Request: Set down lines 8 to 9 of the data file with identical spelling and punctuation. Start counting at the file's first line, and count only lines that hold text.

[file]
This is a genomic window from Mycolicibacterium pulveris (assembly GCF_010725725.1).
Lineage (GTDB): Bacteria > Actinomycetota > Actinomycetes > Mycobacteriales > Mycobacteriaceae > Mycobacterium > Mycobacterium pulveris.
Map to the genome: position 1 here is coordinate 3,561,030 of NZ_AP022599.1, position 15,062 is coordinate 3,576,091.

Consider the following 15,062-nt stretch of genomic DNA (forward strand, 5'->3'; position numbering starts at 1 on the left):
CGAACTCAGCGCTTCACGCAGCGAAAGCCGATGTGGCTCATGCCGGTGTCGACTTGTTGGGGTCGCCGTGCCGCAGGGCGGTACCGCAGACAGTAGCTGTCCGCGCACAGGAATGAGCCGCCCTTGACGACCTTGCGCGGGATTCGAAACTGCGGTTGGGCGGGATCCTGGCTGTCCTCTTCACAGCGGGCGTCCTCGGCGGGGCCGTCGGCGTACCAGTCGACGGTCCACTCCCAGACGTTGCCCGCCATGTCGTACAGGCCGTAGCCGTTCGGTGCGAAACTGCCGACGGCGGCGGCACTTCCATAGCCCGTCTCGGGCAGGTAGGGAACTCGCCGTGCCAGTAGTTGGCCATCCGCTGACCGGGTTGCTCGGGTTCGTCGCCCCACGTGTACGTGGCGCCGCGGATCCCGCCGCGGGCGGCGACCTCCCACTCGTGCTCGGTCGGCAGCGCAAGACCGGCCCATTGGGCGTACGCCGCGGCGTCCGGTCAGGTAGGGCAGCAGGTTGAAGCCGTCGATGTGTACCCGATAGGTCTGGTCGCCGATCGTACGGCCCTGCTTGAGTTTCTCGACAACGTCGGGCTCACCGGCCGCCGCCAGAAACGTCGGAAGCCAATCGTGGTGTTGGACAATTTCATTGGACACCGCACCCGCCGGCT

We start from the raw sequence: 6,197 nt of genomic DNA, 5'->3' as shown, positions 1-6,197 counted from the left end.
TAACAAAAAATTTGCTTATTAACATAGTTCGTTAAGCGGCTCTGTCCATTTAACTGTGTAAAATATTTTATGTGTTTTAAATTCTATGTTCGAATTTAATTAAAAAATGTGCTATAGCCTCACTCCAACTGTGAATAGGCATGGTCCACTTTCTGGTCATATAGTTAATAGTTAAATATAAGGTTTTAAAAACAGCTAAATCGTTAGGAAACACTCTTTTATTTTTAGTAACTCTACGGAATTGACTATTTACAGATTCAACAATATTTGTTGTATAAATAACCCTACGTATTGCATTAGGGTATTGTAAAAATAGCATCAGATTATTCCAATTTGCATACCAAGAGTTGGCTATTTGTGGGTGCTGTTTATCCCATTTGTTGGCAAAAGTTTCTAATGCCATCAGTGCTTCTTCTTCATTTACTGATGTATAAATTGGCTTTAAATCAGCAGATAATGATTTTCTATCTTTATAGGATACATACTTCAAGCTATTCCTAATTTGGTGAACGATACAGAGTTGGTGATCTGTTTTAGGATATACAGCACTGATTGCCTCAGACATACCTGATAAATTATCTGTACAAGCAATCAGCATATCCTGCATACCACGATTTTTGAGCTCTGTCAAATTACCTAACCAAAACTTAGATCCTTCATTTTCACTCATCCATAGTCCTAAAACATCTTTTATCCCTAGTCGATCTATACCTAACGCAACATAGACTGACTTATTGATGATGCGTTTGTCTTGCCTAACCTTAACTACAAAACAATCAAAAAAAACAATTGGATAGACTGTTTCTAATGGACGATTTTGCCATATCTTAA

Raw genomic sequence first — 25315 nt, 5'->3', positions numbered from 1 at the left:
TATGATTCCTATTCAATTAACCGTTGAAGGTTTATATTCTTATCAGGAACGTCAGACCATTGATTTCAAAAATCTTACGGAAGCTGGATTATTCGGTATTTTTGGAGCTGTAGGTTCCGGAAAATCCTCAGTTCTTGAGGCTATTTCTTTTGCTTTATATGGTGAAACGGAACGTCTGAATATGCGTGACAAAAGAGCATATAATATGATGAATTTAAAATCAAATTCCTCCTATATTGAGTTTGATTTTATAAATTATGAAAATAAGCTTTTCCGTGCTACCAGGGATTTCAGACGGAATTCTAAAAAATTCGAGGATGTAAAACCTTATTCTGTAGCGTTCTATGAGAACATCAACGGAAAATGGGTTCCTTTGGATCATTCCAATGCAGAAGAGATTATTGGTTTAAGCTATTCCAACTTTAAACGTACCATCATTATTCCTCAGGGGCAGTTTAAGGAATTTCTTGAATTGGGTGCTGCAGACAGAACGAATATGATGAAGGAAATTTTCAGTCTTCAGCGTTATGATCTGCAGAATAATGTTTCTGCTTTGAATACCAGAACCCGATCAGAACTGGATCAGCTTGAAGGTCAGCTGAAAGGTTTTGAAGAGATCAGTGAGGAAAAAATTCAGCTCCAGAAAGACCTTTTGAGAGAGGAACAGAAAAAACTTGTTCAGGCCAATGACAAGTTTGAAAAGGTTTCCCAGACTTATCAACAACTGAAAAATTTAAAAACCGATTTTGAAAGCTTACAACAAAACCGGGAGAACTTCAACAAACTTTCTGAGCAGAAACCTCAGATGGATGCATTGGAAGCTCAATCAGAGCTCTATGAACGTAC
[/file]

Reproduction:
Raw genomic sequence first — 25315 nt, 5'->3', positions numbered from 1 at the left:
TATGATTCCTATTCAATTAACCGTTGAAGGTTTATATTCTTATCAGGAACGTCAGACCATTGATTTCAAAAATCTTACGGAAGCTGGATTATTCGGTATTTTTGGAGCTGTAGGTTCCGGAAAATCCTCAGTTCTTGAGGCTATTTCTTTTGCTTTATATGGTGAAACGGAACGTCTGAATATGCGTGACAAAAGAGCATATAATATGATGAATTTAAAATCAAATTCCTCCTATATTGAGTTTGATTTTATAAATTATGAAAATAAGCTTTTCCGTGCTACCAGGGATTTCAGACGGAATTCTAAAAAATTCGAGGATGTAAAACCTTATTCTGTAGCGTTCTATGAGAACATCAACGGAAAATGGGTTCCTTTGGATCATTCCAATGCAGAAGAGATTATTGGTTTAAGCTATTCCAACTTTAAACGTACCATCATTATTCCTCAGGGGCAGTTTAAGGAATTTCTTGAATTGGGTGCTGCAGACAGAACGAATATGATGAAGGAAATTTTCAGTCTTCAGCGTTATGATCTGCAGAATAATGTTTCTGCTTTGAATACCAGAACCCGATCAGAACTGGATCAGCTTGAAGGTCAGCTGAAAGGTTTTGAAGAGATCAGTGAGGAAAAAATTCAGCTCCAGAAAGACCTTTTGAGAGAGGAACAGAAAAAACTTGTTCAGGCCAATGACAAGTTTGAAAAGGTTTCCCAGACTTATCAACAACTGAAAAATTTAAAAACCGATTTTGAAAGCTTACAACAAAACCGGGAGAACTTCAACAAACTTTCTGAGCAGAAACCTCAGATGGATGCATTGGAAGCTCAATCAGAGCTCTATGAACGTAC